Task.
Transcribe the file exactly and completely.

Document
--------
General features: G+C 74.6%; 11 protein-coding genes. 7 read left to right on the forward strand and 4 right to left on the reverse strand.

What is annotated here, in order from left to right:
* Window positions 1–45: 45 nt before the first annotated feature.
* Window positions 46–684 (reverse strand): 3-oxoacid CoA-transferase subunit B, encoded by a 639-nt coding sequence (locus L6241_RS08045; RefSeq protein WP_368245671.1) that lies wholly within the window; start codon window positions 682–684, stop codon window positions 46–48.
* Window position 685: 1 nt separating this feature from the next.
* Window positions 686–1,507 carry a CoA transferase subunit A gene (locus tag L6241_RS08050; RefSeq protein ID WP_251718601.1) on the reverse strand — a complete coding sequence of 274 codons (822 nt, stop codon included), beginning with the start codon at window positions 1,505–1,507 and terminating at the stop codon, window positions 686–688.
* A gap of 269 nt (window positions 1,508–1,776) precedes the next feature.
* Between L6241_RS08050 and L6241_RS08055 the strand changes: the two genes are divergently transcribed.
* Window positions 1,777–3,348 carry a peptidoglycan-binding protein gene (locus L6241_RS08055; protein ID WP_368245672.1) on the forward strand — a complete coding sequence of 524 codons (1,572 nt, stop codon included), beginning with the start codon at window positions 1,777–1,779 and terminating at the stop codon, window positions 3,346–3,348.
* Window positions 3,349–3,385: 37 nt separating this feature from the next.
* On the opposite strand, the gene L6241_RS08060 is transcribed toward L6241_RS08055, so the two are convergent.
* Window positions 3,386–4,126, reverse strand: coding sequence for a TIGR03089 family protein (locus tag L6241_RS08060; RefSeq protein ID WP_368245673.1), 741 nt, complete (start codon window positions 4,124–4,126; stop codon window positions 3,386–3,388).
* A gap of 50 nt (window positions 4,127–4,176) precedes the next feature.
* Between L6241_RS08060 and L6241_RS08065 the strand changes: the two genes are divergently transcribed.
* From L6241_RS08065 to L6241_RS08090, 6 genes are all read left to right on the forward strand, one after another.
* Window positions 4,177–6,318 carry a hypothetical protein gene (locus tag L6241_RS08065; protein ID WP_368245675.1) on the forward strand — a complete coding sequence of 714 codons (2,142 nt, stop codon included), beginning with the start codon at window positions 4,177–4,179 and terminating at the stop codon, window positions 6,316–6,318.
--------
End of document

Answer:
General features: G+C 74.6%; 11 protein-coding genes. 7 read left to right on the forward strand and 4 right to left on the reverse strand.

What is annotated here, in order from left to right:
* Window positions 1–45: 45 nt before the first annotated feature.
* Window positions 46–684 (reverse strand): 3-oxoacid CoA-transferase subunit B, encoded by a 639-nt coding sequence (locus L6241_RS08045; RefSeq protein WP_368245671.1) that lies wholly within the window; start codon window positions 682–684, stop codon window positions 46–48.
* Window position 685: 1 nt separating this feature from the next.
* Window positions 686–1,507 carry a CoA transferase subunit A gene (locus tag L6241_RS08050; RefSeq protein ID WP_251718601.1) on the reverse strand — a complete coding sequence of 274 codons (822 nt, stop codon included), beginning with the start codon at window positions 1,505–1,507 and terminating at the stop codon, window positions 686–688.
* A gap of 269 nt (window positions 1,508–1,776) precedes the next feature.
* Between L6241_RS08050 and L6241_RS08055 the strand changes: the two genes are divergently transcribed.
* Window positions 1,777–3,348 carry a peptidoglycan-binding protein gene (locus L6241_RS08055; protein ID WP_368245672.1) on the forward strand — a complete coding sequence of 524 codons (1,572 nt, stop codon included), beginning with the start codon at window positions 1,777–1,779 and terminating at the stop codon, window positions 3,346–3,348.
* Window positions 3,349–3,385: 37 nt separating this feature from the next.
* On the opposite strand, the gene L6241_RS08060 is transcribed toward L6241_RS08055, so the two are convergent.
* Window positions 3,386–4,126, reverse strand: coding sequence for a TIGR03089 family protein (locus tag L6241_RS08060; RefSeq protein ID WP_368245673.1), 741 nt, complete (start codon window positions 4,124–4,126; stop codon window positions 3,386–3,388).
* A gap of 50 nt (window positions 4,127–4,176) precedes the next feature.
* Between L6241_RS08060 and L6241_RS08065 the strand changes: the two genes are divergently transcribed.
* From L6241_RS08065 to L6241_RS08090, 6 genes are all read left to right on the forward strand, one after another.
* Window positions 4,177–6,318 carry a hypothetical protein gene (locus tag L6241_RS08065; protein ID WP_368245675.1) on the forward strand — a complete coding sequence of 714 codons (2,142 nt, stop codon included), beginning with the start codon at window positions 4,177–4,179 and terminating at the stop codon, window positions 6,316–6,318.